[Openid-specs-risc] [Id-event] Breaking out the distribution draft

Hardt, Dick dick at amazon.com
Thu Mar 2 03:32:36 UTC 2017


If Amazon says it no longer wants any events from oracle on subject X, that is clearly a command.

/Dick

On 3/1/17, 7:06 PM, someone claiming to be "Phil Hunt (IDM)" <phil.hunt at oracle.com<mailto:phil.hunt at oracle.com>> wrote:

Depends on what you are expressing. If you are saying amazon has an interest in subject x, it is an event compatible with data plane.

If you are saying amazon wants oracle to deliver events on subject x, that is a command and must be part of control.

The problem is that no party should be forced to disclosed events because a third party says so. They must get consent from their subject. We should get legal to confirm this.

My thought is that the event causes the receiver to subsequently confirm with the user for permission.

Phil

On Mar 1, 2017, at 4:46 PM, Hardt, Dick <dick at amazon.com<mailto:dick at amazon.com>> wrote:
Mixing control plane and data plane is very concerning to me.

That is considered an anti-pattern in AWS. It complicates development, security and operations.

/Dick

On 2/28/17, 10:24 PM, someone claiming to be "Adam Dawes" <adawes at google.com<mailto:adawes at google.com>> wrote:

Thanks for bringing this up Dick. I think you're worried about, when alice at gmail.com<mailto:alice at gmail.com> signs up for an account at Amazon, how would Amazon register to get events from Google. I think we can deal with this if Amazon sends a SET token to google with an "account created" event which would then create a registration at google for Amazon to receive events about alice at .

I think it is totally reasonable to think of account creation as a notifiable event. And in typical RISC fashion, it is up to the recipient to do what it will with the events. From Google's perspective, we would white list a set of partners where we have contracts to enable implicit registration. I think we should work out some response codes to make it clear to the sender whether the registration succeeded.

We didn't talk a lot about this in the F2F but is an idea that I had in my deck and I think it came up in Phil and my conversation last week. Phil, does the above give you any concerns?

On Tue, Feb 28, 2017 at 9:12 AM, Phil Hunt (IDM) <phil.hunt at oracle.com<mailto:phil.hunt at oracle.com>> wrote:
RISC use case is typically bi-directional so events can be used. It also works better because usually a receiver may add only or drop only depending on implicit or explicit federation.

Adam argued for all other update items to be done OOB.

That just left error signalling for the receiver to find out why events were not coming.

We left it that scim can be quickly added for those that want full automated CRUD (oracle does). Buy it would not be required in core.

Phil

On Feb 28, 2017, at 8:32 AM, Hardt, Dick <dick at amazon.com<mailto:dick at amazon.com>> wrote:
Perhaps I am missing it, but I don’t see a mechanism for the receiver to add / delete which subjects the receiver is interested in. Is this not included, or am I misunderstanding what is below?

Or is that out of scope? If so, that seems odd as there is a control plane API in (3)

/Dick


On 2/28/17, 12:53 AM, someone claiming to be "Openid-specs-risc on behalf of Adam Dawes" <openid-specs-risc-bounces at lists.openid.net<mailto:openid-specs-risc-bounces at lists.openid.net> on behalf of adawes at google.com<mailto:adawes at google.com>> wrote:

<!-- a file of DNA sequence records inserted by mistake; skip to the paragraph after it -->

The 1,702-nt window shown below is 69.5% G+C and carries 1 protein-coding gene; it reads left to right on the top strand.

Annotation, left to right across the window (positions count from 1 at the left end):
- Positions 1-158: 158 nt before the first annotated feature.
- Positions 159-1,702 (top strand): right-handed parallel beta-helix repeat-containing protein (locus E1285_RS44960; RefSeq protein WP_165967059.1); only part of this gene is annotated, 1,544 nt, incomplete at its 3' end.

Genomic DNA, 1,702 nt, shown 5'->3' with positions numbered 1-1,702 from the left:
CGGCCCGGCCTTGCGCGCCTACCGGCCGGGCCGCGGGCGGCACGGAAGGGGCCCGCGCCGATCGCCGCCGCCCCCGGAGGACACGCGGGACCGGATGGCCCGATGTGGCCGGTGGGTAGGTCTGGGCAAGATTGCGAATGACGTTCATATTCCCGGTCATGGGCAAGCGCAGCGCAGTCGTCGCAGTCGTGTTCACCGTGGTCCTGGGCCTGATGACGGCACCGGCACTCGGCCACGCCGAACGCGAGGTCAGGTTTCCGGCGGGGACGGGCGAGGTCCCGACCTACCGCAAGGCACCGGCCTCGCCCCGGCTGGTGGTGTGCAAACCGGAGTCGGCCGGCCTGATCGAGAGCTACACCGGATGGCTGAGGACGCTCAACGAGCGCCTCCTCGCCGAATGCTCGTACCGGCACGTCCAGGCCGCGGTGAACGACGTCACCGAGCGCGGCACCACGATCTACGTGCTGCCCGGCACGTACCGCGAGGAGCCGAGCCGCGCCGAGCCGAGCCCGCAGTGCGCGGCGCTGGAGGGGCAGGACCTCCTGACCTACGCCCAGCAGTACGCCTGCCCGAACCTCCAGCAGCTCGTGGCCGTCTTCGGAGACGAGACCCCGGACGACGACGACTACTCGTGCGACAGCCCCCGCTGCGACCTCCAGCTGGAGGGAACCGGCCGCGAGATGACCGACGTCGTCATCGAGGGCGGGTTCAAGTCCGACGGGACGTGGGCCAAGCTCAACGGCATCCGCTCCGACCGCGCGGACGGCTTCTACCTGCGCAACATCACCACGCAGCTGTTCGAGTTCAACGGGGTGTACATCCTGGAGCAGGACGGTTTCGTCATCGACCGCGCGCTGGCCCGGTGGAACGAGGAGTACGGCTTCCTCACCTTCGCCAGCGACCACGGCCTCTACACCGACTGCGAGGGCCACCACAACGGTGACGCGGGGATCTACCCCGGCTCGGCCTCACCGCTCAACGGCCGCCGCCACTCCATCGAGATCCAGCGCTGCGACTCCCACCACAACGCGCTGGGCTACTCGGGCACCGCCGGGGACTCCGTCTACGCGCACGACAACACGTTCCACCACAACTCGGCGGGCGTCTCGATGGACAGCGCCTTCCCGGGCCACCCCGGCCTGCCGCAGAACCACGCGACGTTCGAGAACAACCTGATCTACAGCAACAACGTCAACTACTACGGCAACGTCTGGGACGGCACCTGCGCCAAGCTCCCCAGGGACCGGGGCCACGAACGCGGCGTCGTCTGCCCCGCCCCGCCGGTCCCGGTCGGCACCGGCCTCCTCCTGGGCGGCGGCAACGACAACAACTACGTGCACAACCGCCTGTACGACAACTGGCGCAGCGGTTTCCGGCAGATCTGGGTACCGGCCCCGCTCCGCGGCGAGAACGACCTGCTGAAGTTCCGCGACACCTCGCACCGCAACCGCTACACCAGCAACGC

I think this is great Phil. Thanks again for the detailed conversation where we were able to arrive at this.

On Mon, Feb 27, 2017 at 1:35 PM, Phil Hunt <phil.hunt at oracle.com<mailto:phil.hunt at oracle.com>> wrote:
Please confirm if you agree with the following:

I had previously promised to break up the distribution draft into components. I ran into some difficulty as to how subscribers (receivers) of events find out if the publisher is having problems delivering events.

After some discussion with the RISC WG folks and Adam Dawes, I would like to propose that I break out a SET Transmission draft that includes the following:

1.  Basic HTTPS POST profile to a specified endpoint.  It is up to the receiver to provide fault tolerance and high-availability that meets its own delivery assurance requirements.
2.  A set of metadata that describes the endpoints, the encryption methods (eg. keys for signing and encrypting JWTs) etc.
3.  A simple control plane API that allows a subscriber (receiver) to perform an HTTPS GET to obtain the current configuration and subscription (stream) status.  While compatible with SCIM, it will NOT require SCIM to be implemented.
4.  Configuration of subscriptions (streams) is done through out-of-scope administrative processes offered by event publishers.
5.  In the initial profile, subscribers will not be able to “pause” streams automatically unless offered through the administrative interface of the publisher.

If people have a need for automated management, the basic idea is that you implement the POST and PATCH methods of SCIM and you are good to go. We don’t need to spend a lot of time on it as there is nothing special to do once the metadata for streams is defined.

Does this work for everyone?

Phil

Oracle Corporation, Identity Cloud Services & Identity Standards
@independentid
www.independentid.com<http://www.independentid.com>
phil.hunt at oracle.com<mailto:phil.hunt at oracle.com>







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Adam Dawes | Sr. Product Manager | adawes at google.com<mailto:adawes at google.com> | +1 650-214-2410<tel:(650)%20214-2410>




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Adam Dawes | Sr. Product Manager | adawes at google.com<mailto:adawes at google.com> | +1 650-214-2410

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